Clarence Fanto: Evidence from higher minimum wage should spur Congress to act
LENOX — Although 29 states, including Massachusetts, have minimum wages above the federal mandate of $7.25 per hour, the rest don't, and too many of their residents live near or below the poverty line.
The solution seems obvious: Increase the federal minimum to $15 an hour, make it mandatory and allow states or cities in costly areas to go higher. A U.S. House bill awaiting action to lift the pay rate to $15 by 2025 would increase wages for at least 17 million workers, possibly as many as 25 million, according to projections from the nonpartisan Congressional Budget Office.
But when it comes to taking steps to reduce this country's outrageous pay inequality, nothing is easy. The same CBO forecast issued this past week predicted the proposal would lift 1.3 million people out of poverty, but would put a similar number of Americans out of work.
The federal minimum has been stuck at $7.25 for 10 years. The overall average wage for U.S. workers is $23.43 and is forecast to hit $26 next year or soon thereafter.
The CBO report cautions that the proposed increase in the House bill would have an impact on wages "unprecedented in recent history."
Critics are crying foul, calling the plan a redistribution of income from the highest paid to low-income workers. Business owners would face lower profits because of increased labor costs. Well-off Americans would see higher prices for restaurant meals as well as goods and services in general, they say.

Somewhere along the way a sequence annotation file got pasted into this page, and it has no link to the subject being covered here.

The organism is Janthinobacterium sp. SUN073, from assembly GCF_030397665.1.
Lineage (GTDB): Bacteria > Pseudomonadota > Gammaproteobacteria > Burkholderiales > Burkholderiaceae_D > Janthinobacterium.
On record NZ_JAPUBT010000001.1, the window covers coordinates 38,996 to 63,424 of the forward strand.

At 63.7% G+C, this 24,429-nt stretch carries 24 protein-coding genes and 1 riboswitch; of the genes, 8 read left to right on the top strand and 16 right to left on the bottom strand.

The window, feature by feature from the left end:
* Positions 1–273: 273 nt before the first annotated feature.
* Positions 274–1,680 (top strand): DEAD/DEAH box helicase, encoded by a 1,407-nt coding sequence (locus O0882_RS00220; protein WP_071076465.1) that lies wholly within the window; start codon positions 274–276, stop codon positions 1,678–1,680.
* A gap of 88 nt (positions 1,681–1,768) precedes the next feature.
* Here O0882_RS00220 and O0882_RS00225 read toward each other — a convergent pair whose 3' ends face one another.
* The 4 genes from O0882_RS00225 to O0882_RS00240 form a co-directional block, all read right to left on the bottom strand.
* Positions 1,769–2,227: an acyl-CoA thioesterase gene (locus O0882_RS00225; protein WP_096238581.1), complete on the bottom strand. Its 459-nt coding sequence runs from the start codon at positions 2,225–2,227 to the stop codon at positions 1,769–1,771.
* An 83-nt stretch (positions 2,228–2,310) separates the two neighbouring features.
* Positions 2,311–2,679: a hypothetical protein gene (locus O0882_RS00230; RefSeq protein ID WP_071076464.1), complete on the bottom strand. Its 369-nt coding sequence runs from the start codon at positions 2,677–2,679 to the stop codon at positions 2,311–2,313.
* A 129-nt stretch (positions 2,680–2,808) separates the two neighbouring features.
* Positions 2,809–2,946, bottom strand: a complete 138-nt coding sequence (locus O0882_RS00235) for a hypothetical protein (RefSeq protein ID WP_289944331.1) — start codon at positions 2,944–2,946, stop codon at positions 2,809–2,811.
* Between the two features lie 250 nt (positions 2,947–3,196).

But supporters say that's inevitable, since minimums have been absurdly low for a decade, long after the Great Recession eased and finally ended, creating a boon for investors and the upper middle class as well as the most prosperous among us.
They also argue that states and cities that have raised minimum pay on their own have seen far fewer job losses than expected.
"As a group, low-wage workers would be just unambiguously better off," according to Heidi Shierholz, policy director at the liberal Economic Policy Institute. "The bottom line is, the benefits exceed the costs."
The institute predicts that a $15 federal minimum wage within five years would generate $120 billion in higher wages. Since lower-paid workers spend much of their extra earnings, the wage boost would stimulate the economy and spur greater business activity and job growth.
Considering the ripple effects of a higher nationwide wage floor, an institute fact sheet foresees higher pay for 40 million employees, 26 percent of the workforce, "enough to make a tremendous difference in the life of a preschool teacher, bank teller or fast-food worker who today struggles to get by on around $20,000 a year."
The typical worker who would benefit from a $15 minimum wage is a 35-year-old woman with some college-level courses who is employed full time, the institute points out.
It also demolishes the notion that most minimum wage workers are youngsters on their first jobs. In fact, fewer than 10 percent are teenagers, and more than half are adults ages 25 to 54. Sixty percent work full time, and women represent 58 percent of the total.